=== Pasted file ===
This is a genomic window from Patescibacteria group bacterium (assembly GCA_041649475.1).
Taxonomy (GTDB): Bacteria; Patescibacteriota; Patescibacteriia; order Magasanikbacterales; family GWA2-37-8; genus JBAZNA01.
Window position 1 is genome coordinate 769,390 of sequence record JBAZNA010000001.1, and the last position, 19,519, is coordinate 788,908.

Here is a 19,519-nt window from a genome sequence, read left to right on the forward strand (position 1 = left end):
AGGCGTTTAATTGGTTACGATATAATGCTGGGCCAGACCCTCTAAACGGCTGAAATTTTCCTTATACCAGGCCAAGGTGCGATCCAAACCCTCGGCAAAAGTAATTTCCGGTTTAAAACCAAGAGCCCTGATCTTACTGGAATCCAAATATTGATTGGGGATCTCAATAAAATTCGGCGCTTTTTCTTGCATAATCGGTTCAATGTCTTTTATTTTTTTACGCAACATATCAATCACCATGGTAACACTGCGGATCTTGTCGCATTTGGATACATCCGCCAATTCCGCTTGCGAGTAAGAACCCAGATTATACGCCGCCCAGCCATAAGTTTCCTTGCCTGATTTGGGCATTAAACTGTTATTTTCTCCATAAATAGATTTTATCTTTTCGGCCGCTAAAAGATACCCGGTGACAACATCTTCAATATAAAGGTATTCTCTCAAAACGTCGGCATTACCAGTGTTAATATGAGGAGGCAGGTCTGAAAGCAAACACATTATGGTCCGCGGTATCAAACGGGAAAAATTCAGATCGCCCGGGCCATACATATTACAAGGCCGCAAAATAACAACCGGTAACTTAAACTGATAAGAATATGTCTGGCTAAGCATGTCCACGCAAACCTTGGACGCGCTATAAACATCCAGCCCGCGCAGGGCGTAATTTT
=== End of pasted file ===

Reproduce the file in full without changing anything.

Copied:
This is a genomic window from Patescibacteria group bacterium (assembly GCA_041649475.1).
Taxonomy (GTDB): Bacteria; Patescibacteriota; Patescibacteriia; order Magasanikbacterales; family GWA2-37-8; genus JBAZNA01.
Window position 1 is genome coordinate 769,390 of sequence record JBAZNA010000001.1, and the last position, 19,519, is coordinate 788,908.

Here is a 19,519-nt window from a genome sequence, read left to right on the forward strand (position 1 = left end):
AGGCGTTTAATTGGTTACGATATAATGCTGGGCCAGACCCTCTAAACGGCTGAAATTTTCCTTATACCAGGCCAAGGTGCGATCCAAACCCTCGGCAAAAGTAATTTCCGGTTTAAAACCAAGAGCCCTGATCTTACTGGAATCCAAATATTGATTGGGGATCTCAATAAAATTCGGCGCTTTTTCTTGCATAATCGGTTCAATGTCTTTTATTTTTTTACGCAACATATCAATCACCATGGTAACACTGCGGATCTTGTCGCATTTGGATACATCCGCCAATTCCGCTTGCGAGTAAGAACCCAGATTATACGCCGCCCAGCCATAAGTTTCCTTGCCTGATTTGGGCATTAAACTGTTATTTTCTCCATAAATAGATTTTATCTTTTCGGCCGCTAAAAGATACCCGGTGACAACATCTTCAATATAAAGGTATTCTCTCAAAACGTCGGCATTACCAGTGTTAATATGAGGAGGCAGGTCTGAAAGCAAACACATTATGGTCCGCGGTATCAAACGGGAAAAATTCAGATCGCCCGGGCCATACATATTACAAGGCCGCAAAATAACAACCGGTAACTTAAACTGATAAGAATATGTCTGGCTAAGCATGTCCACGCAAACCTTGGACGCGCTATAAACATCCAGCCCGCGCAGGGCGTAATTTT